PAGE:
Arts & Entertainment : Monday, May 01, 2000

Novel’s trial based in the heart of grunge 

By Claire Dederer
Special to The Seattle Times

The Web site for Mark Lindquist’s new novel, “Never Mind Nirvana,” features a photograph of girls from a Nathan Hale High School cheerleading squad. They form a pyramid, feathered hair falling around their teenage faces. Asked about the photo’s vintage, Lindquist says, “Circa late 1970s, about the same time as Elvis Costello’s first album.”

The Nathan Hale squad never appears in Lindquist’s new book, but the girls still seem right at home on the Web site: in Lindquist’s world, sex and the past and music are all jumbled into a yard sale of nostalgia.

“Never Mind Nirvana” (Villard, $21.95) chronicles Pete, a county prosecutor trying a case that galvanizes the local music community: a young woman has accused a well-known drummer of date rape.

Pete, meanwhile, trades on his faded glory as singer for the band Morph to get laid by a series of young women. Pushing 40 and trying to handle his mounting depression, he decides to get married. The question is to whom, and it’s a question that occupies many evenings of drinking and going-nowhere (though hot, hot, hot) sex.

Pete is that guy we all know, who needs to lose something before he can actually want it. So of course, when Ms. Right finally appears, he jeopardizes the relationship. Meanwhile, his case is coming to trial with a clutch of hooting, jeering scenesters clogging the gallery. All in all, events conspire to suggest that being the coolest may no longer mean being the happiest.

Lindquist asks me to meet him at I-Spy, a club on Fifth Avenue. Eighties Night starts at 10 p.m. and he doesn’t want to miss it.

We convene at the restaurant on the top floor. The unadorned space is throbbing with ambient dance music, or whatever the kids are calling it these days. Though Lindquist is in his late ’30s, he seems comfortable enough. In his blue blazer and white shirt, with his youthful good looks, he appears to be just what he is: a one-time Brat Pack writer, 15 years later. (His first novel, 1987’s “Sad Movies,” has been compared to Bret Easton Ellis’ “Less than Zero”.) Rob Lowe would play him in the movie, maybe with a tasteful bleach job.

Lindquist, a deputy prosecutor in the Pierce County Special Assault Unit, insists that his novel is not “as autobiographical as people think. On the other hand, I’m not very imaginative. I have to know and live what I’m writing about. And if it’s not my life, it’s the lives of people close to me, who are willing to get drunk with me and tell me their stories.”

Some of the people close to Lindquist appear, named and tagged, in “Never Mind Nirvana.” They include Kurt Bloch and Kim Warnick of the long-time punk band The Fastbacks, along with drummer Mike Musburger and Harvey Danger singer Sean Nelson.

While the book features real survivors of the grunge years, Lindquist says it’s not necessarily “a roman a clef in the strict sense of the word. The game behind a roman a clef is to figure out who’s who, and I used people’s real names. There are very few characters in this book based on real people, besides the ones who appear under their own names. Though the fact of the matter is that people are going to think it’s a roman a clef whether I say it is or not.”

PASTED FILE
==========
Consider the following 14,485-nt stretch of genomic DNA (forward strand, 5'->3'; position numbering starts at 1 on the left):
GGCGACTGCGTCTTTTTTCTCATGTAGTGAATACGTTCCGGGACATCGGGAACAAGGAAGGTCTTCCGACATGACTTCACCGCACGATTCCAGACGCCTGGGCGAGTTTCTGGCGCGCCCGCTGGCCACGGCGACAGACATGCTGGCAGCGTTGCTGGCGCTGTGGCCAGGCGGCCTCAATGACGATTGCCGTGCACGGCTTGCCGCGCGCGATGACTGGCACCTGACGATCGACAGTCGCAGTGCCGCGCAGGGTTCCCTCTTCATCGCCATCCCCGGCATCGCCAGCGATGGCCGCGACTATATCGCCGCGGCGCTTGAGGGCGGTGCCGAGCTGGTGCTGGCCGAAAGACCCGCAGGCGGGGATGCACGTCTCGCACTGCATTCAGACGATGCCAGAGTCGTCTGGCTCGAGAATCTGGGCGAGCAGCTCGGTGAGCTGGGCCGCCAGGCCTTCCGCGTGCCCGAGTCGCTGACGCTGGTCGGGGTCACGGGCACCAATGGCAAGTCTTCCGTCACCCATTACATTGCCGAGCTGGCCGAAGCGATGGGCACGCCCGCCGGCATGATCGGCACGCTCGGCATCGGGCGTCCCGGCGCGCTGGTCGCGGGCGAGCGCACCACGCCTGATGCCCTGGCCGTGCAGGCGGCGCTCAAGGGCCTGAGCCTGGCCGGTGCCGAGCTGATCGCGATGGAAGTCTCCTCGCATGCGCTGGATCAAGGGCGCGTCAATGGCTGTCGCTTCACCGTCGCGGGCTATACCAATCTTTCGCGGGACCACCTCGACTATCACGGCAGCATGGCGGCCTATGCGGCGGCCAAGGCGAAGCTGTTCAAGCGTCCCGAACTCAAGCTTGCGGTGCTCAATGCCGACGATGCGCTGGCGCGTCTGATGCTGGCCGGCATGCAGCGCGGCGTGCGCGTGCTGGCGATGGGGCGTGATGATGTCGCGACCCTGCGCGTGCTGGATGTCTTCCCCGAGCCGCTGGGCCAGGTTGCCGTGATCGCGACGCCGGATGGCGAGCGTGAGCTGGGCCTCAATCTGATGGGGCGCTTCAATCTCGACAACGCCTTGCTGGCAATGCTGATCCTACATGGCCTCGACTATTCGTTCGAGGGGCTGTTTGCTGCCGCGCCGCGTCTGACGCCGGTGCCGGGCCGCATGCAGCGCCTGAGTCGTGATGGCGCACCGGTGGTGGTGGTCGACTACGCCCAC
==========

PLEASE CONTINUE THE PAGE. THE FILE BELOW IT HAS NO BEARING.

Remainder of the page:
As we chat, the Monorail trundles by, reminding me of a “Risky Business”-esque sex scene aboard the Seattle icon in Lindquist’s book. One of the pleasures of “Never Mind Nirvana” is its rightness in local details: Lindquist may be concerned with sexual mechanics, but he also has bothered with more mundane matters such as where, in fact, the Monorail goes.

Lindquist, a Seattle native and Nathan Hale graduate, returned home in the early ’90s after a decade or so in L.A. (he frequently reviews fiction for The Seattle Times). When asked about Seattle’s recent flush of success, he answers, “I grew up here. It’s hard for me to judge Seattle’s success, because I judge it as a homeboy . . . I think I love Seattle despite its success, not because of it. This town had a weird kind of suburban bohemia and it’s lost that.

“I’m a nostalgic person,” he confesses. “At least with Seattle, it’s well-justified nostalgia. It’s not just imagined changes for the worse, it’s genuine changes for the worse.”

Then again, Lindquist believes that the musical scene he chronicles in “Never Mind Nirvana” “was good for the city. When we grew up here, people who wanted to be writers, musicians, filmmakers moved to L.A. or New York. I think one of the good things about Seattle now is that it’s become a place creative people come to, as opposed to a place they abandon.”

Asked if the rock-‘n’-roll rebel ethic makes for tension with being a prosecutor, Lindquist says that it’s the writer in him that makes a good prosecutor. After all, he came to the law after a decade as a working writer.

“At first, I just knew I wanted to be a trial lawyer,” he says. “I wanted to be in the courtroom doing criminal law because I figured that’s where the stories were. It’s the prosecutors who get to stand up and tell true stories.”

Lindquist has absorbed the prosecutorial point of view. “Writers are interested in getting at the truth of things. I think it would be very difficult, if you’re interested in the truth, to be a public defender,” he contends.

“That sounds harsh, but defense attorneys are more interested, by necessity, in defending abstract concepts. You’re defending the abstract concept of reasonable doubt, you’re defending the concept of the Constitution, which is important and I respect, but you’re not telling true stories, usually.”

Lindquist’s penchant for the truth has paid off, for his novel gives us a Seattle we can recognize.